DANIEL HALEY . I am a policeman. I was stationed at Islington-green—I have known the prisoner twelve months—my beat was near his premises—I remember seeing him one night in April, between twelve and one o'clock—he was at his own door, making a great noise trying to get into his door, and after that he got on his own wall—I pulled him off the wall, as I saw there was danger—he then got fighting at me—I went away, and left him—he got on the wall again, and fell off like a lump of lead—I conceived his brains were dashed out—he was quite insensible—the height of the wall was about six feet, from the outside—he fell outside—he remained there a very short time in that state, then recovered, and again got on the

wall, and dropped down on the other side, which was higher—Mr. Gouldsmith was sent for, by his sister, I believe—I heard him afterwards, on the other side of the wall—he seemed like a person in great pain, or bysterical fits—he was shrieking very much indeed.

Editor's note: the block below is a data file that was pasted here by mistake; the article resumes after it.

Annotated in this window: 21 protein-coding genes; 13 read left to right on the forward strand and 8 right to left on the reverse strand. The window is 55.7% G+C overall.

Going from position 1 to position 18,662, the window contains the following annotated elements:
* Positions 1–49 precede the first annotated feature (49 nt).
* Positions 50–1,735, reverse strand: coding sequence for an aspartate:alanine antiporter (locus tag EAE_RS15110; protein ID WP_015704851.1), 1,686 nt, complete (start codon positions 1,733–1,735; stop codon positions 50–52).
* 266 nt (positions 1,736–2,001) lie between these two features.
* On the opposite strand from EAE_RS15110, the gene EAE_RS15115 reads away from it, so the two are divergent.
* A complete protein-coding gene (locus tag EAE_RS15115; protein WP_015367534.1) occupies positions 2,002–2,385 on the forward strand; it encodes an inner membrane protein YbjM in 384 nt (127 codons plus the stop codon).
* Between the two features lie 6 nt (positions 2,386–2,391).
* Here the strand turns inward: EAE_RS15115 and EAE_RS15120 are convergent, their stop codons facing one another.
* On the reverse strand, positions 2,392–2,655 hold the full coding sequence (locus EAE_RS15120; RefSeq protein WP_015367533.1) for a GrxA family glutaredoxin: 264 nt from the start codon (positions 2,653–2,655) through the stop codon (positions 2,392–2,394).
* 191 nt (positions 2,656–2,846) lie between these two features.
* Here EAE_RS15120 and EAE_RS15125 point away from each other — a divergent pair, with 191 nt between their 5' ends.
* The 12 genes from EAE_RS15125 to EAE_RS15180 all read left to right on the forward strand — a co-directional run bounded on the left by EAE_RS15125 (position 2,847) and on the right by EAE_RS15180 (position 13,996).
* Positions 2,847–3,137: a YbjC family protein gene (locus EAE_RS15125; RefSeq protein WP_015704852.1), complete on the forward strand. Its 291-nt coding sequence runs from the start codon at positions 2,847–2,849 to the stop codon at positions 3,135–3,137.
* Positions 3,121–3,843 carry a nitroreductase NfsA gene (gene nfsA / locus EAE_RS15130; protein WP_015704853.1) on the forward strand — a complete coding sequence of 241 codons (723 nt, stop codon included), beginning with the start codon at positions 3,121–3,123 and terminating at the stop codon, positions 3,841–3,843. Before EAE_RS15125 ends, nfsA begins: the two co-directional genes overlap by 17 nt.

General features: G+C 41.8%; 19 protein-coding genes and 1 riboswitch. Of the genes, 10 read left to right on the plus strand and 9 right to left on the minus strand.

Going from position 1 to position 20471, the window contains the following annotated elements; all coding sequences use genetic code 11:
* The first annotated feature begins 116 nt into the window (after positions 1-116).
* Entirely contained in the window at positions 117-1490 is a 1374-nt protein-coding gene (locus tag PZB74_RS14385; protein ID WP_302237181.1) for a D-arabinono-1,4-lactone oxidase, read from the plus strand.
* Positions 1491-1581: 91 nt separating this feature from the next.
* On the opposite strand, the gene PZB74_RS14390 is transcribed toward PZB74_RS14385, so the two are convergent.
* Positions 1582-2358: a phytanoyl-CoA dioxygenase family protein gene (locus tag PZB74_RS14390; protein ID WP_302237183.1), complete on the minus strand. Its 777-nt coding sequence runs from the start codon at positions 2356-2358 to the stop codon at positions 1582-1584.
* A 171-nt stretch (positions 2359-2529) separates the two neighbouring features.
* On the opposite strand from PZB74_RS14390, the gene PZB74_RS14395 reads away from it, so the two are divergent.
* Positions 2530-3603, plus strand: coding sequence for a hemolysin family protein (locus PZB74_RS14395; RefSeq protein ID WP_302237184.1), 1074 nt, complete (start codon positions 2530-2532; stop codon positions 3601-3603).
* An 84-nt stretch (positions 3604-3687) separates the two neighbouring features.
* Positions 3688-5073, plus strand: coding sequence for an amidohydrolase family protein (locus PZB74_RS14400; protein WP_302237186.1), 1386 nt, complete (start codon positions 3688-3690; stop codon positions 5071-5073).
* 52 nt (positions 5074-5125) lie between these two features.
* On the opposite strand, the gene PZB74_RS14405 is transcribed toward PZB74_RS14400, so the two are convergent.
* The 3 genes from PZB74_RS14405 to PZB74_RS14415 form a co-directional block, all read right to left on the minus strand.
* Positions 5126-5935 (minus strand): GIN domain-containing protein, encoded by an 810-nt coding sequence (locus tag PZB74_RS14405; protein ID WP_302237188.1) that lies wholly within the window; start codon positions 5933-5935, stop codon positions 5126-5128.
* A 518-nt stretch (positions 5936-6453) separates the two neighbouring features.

ALEXANDER BUTTERSHURST (police-constable N 280.) I have been stationed at Islington. In July last, between nine and ten o'clock, I saw the prisoner at William-street, standing at a gate in front of his house—as I passed by, he said he expected there was a quantity of fellows coming down from a part where there are a lot of cottages in the field, he called it the island, that they were coming to attack him, and pull down his house, and he expected they were going to abuse him, and duck him in a pond—he said they were coming in a body, and he expected them that night—he asked me to send for assistance to the station, that it would require five or six men, because he expected they would overpower one or two—I endeavoured to calm him—his brother came out in the course of the conversation—a brother policeman came up—I remained some time to see if anybody came—there was no appearance of anybody coming, and never such a thing projected, I believe—I communicated to my brother constable what I thought—I remained on the beat till six o'clock in the morning—I was on the same beat till the end of August—there was never any appearance of anybody going to hurt his house—I have talked to him several times—he seemed to me to be labouring under the delusion of somebody going to attack him—he talked about a man named Lowe, a law-writer, and a respectable person named Crouch, and about a law-suit, and when I reasoned with him about his suspicions, he said I was as bad as them—he asked me to go a little way from home with him the following morning, to see him safe from home—I said I would—I went more out of curiosity than anything—he called a cab, and I rode half-way to Smithfield with him—he said he was going on different business—as we went along, he talked about the combination against him, and said he would purchase a remedy while in town to-day, that he should not require the assistance of the police any more—I asked him if a man attacked him, should he consider himself justified in shooting him, and he seemed to think not in that case, but said he should have some remedy which would end the dispute—I could not make out what it was—I got out of the cab before he made any purchase—he told me once that he had lost a spaniel dog, and he expected it was in the island where the people were combined against him—he has several times stopped me, and mentioned the conspiracy to me—one night in August he said he would have a law-suit against the parties combined against him, that he would get an action against them, that he had plenty of money, and he could soon settle them—I consider it was a delusion, as I knew the people he referred to, and I had spoken to them—I reasoned with him about it, that they had no idea of doing him harm, and then he said I was as bad as them, and he thought I knew something about it, he thought I was in the conspiracy, and had been bribed or something—I should say he was labouring under a delusion—I considered so from the first time he wished me to send for a constable.